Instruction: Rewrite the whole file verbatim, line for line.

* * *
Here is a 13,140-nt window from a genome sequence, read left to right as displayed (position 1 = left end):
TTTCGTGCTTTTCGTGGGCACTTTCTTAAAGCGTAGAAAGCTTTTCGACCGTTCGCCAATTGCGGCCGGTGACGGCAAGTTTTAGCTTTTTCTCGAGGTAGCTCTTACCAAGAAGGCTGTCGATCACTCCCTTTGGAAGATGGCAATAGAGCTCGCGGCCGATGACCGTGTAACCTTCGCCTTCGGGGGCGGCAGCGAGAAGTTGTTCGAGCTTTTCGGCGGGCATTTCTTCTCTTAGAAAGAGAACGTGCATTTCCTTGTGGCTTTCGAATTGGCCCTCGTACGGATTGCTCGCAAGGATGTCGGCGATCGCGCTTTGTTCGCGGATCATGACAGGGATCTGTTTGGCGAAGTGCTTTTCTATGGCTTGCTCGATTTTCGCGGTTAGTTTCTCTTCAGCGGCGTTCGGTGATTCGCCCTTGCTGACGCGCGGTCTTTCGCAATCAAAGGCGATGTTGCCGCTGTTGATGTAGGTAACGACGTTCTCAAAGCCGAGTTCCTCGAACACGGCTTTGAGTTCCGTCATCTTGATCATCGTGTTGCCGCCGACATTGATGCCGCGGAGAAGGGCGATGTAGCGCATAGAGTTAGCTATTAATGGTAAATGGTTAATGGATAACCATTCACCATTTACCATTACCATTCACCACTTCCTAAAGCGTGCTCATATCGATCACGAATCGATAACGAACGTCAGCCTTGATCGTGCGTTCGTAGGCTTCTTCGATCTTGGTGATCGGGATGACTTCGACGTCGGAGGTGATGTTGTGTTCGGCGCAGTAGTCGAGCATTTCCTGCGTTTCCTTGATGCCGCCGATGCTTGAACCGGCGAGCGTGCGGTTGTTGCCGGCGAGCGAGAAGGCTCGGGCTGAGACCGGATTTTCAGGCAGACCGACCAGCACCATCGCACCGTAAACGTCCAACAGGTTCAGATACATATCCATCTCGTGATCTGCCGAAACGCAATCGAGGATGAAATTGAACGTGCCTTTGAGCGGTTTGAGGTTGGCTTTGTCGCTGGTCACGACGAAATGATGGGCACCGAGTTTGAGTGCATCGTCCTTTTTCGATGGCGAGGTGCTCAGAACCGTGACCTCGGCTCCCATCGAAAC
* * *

Here is a 13,140-nt window from a genome sequence, read left to right as displayed (position 1 = left end):
TTTCGTGCTTTTCGTGGGCACTTTCTTAAAGCGTAGAAAGCTTTTCGACCGTTCGCCAATTGCGGCCGGTGACGGCAAGTTTTAGCTTTTTCTCGAGGTAGCTCTTACCAAGAAGGCTGTCGATCACTCCCTTTGGAAGATGGCAATAGAGCTCGCGGCCGATGACCGTGTAACCTTCGCCTTCGGGGGCGGCAGCGAGAAGTTGTTCGAGCTTTTCGGCGGGCATTTCTTCTCTTAGAAAGAGAACGTGCATTTCCTTGTGGCTTTCGAATTGGCCCTCGTACGGATTGCTCGCAAGGATGTCGGCGATCGCGCTTTGTTCGCGGATCATGACAGGGATCTGTTTGGCGAAGTGCTTTTCTATGGCTTGCTCGATTTTCGCGGTTAGTTTCTCTTCAGCGGCGTTCGGTGATTCGCCCTTGCTGACGCGCGGTCTTTCGCAATCAAAGGCGATGTTGCCGCTGTTGATGTAGGTAACGACGTTCTCAAAGCCGAGTTCCTCGAACACGGCTTTGAGTTCCGTCATCTTGATCATCGTGTTGCCGCCGACATTGATGCCGCGGAGAAGGGCGATGTAGCGCATAGAGTTAGCTATTAATGGTAAATGGTTAATGGATAACCATTCACCATTTACCATTACCATTCACCACTTCCTAAAGCGTGCTCATATCGATCACGAATCGATAACGAACGTCAGCCTTGATCGTGCGTTCGTAGGCTTCTTCGATCTTGGTGATCGGGATGACTTCGACGTCGGAGGTGATGTTGTGTTCGGCGCAGTAGTCGAGCATTTCCTGCGTTTCCTTGATGCCGCCGATGCTTGAACCGGCGAGCGTGCGGTTGTTGCCGGCGAGCGAGAAGGCTCGGGCTGAGACCGGATTTTCAGGCAGACCGACCAGCACCATCGCACCGTAAACGTCCAACAGGTTCAGATACATATCCATCTCGTGATCTGCCGAAACGCAATCGAGGATGAAATTGAACGTGCCTTTGAGCGGTTTGAGGTTGGCTTTGTCGCTGGTCACGACGAAATGATGGGCACCGAGTTTGAGTGCATCGTCCTTTTTCGATGGCGAGGTGCTCAGAACCGTGACCTCGGCTCCCATCGAAAC